Bad Ads and Content Blockers ⇥ imore.com
If you want a textbook example of an outstanding response to complaints, look no further than Rene Ritchie at iMore. Notice how I didn’t make some snarky reference to how slow it is or how “heavy” it is? They’re working on it:
Ads in and of themselves aren’t bad, and can indeed provide a service where everyone wins, which is why so many sites and so many mediums employ them. But many of the ads—and the services that deliver them—suck. We all know that.
We—and by “we” I mean the Mobile Nations design and tech teams—have done a lot to streamline the site templates over the last few months. We rolled out new review templates, new article templates, and just last week, a new home page template. All are considerably lighter and faster than anything we’ve ever had before. And it’s something we’re continuing to work on and make even better.
It’s true. The whole team there seems to have been working really hard to make their site way, way better without reducing their ad revenue, and I applaud and thank them for that.
But the fact that anything like this has to be written is a testament to just how shitty advertising is on the internet. Between ad exchanges that run bidding in real time against keywords on the page, to images, movies, and Flash animations, to the tracking scripts that live underneath, there’s far too much going on for any of it to be efficient. Furthermore, it’s detrimental to privacy, and these ads generally feel cheap.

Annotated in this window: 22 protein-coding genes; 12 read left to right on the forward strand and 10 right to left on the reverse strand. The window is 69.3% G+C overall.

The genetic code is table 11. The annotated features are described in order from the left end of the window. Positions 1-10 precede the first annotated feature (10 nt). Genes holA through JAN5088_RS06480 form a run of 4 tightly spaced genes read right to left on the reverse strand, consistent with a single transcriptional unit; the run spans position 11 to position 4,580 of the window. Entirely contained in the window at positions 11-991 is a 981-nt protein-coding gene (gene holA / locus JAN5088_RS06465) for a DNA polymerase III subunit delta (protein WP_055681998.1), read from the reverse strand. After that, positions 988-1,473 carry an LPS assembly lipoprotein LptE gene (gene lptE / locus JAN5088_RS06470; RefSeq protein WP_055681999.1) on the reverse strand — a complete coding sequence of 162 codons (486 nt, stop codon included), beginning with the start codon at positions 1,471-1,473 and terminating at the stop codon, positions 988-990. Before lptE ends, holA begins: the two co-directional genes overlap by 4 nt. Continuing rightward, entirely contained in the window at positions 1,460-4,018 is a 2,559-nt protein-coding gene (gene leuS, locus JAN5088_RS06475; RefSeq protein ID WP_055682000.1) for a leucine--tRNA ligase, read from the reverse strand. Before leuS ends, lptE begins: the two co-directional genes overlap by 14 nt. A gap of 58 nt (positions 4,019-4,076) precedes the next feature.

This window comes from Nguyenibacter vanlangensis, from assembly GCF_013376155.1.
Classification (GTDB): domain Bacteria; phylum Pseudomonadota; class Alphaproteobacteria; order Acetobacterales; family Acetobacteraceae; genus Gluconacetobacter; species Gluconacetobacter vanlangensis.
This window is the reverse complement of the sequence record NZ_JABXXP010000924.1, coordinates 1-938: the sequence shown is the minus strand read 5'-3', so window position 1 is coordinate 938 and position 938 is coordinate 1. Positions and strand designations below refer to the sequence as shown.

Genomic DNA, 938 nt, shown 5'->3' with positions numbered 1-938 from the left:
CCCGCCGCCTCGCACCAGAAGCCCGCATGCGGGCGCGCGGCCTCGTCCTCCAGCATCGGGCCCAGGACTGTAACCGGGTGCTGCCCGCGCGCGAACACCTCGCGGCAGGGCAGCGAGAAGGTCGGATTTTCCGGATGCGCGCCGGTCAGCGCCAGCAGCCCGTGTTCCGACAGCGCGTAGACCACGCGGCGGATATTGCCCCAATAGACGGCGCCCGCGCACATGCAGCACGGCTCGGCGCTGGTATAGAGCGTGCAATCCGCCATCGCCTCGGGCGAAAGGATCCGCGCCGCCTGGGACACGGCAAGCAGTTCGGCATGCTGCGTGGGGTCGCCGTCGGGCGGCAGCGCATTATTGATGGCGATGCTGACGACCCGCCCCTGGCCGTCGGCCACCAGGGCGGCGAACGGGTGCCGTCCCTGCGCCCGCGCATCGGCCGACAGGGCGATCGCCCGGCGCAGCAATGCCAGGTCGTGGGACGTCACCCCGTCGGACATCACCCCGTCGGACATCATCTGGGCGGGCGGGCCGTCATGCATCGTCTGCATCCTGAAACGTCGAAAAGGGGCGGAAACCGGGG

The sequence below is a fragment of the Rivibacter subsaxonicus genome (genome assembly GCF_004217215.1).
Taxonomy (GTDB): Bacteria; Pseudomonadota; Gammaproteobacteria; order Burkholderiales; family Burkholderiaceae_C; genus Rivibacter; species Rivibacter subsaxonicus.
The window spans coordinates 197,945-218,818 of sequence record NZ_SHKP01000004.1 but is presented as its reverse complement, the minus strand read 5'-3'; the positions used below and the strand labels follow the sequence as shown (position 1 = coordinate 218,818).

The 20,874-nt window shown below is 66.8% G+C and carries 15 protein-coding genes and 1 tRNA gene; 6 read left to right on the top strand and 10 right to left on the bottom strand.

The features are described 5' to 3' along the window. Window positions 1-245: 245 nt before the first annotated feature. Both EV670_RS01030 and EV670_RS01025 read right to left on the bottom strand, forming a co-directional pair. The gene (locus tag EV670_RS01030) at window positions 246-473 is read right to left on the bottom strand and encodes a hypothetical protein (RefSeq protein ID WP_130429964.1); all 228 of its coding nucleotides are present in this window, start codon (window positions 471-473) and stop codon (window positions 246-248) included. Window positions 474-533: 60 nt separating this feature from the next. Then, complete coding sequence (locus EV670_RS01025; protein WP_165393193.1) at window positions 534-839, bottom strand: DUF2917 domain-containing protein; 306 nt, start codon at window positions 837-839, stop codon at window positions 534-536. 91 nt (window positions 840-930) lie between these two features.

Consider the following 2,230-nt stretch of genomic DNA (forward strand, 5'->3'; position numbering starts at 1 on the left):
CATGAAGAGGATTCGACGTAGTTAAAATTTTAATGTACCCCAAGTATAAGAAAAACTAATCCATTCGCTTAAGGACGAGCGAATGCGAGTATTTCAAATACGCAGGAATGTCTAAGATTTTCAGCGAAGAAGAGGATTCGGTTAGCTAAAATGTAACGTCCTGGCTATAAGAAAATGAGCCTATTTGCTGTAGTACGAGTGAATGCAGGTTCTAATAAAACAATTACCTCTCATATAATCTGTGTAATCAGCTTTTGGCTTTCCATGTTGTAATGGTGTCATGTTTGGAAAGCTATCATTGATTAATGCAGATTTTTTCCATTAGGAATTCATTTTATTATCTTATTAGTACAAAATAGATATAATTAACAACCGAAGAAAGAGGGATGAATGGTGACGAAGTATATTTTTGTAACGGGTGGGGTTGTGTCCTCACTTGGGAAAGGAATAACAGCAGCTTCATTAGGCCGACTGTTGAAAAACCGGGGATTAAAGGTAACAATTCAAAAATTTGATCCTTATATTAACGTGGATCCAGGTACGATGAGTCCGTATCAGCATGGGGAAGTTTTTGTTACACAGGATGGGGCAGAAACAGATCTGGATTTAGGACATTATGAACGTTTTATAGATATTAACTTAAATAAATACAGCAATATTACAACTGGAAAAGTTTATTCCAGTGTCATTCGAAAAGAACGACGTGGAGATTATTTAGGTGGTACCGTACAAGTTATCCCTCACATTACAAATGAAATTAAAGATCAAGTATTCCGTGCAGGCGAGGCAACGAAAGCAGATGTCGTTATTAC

But as Ritchie points out, Mobile Nations can’t run without them:
Mobile Nations is still an independent company, with no media conglomerate or VC funding behind us, and we still have to pay our dozens of writers, videographers, developers, designers, and support staff, and all of our expenses.
While we sell premium ads directly to advertisers, that only fills a small subset of the required “inventory” to support the network. Some 85% of ads we served last month were “programmatic”—provided by ad exchanges like Google Adx and Appnexus. Those exchanges are pretty much black boxes. We get a tag, we insert it, and ads appear.
I’m really impressed with how much they do without additional funding, almost like an old-school media company. They consistently produce some of the best Apple-centric writing on the web. So, this, to Mobile Nations, iMore, and Rene directly: sorry for making you the scapegoat. It’s just that I love the words on the site so much, but hate the underlying foundation. Sometimes I forget that the things I write might actually be read by people.
But iMore, to their credit, are taking care of this. They’re improving, where few others will. I’m not sure what it will take to convince other major sites to take another look at all the advertising and analytics scripts they use, and what impact that has on their page weight, but it’s a start. Maybe content blockers in the most popular mobile web browser will be the spark.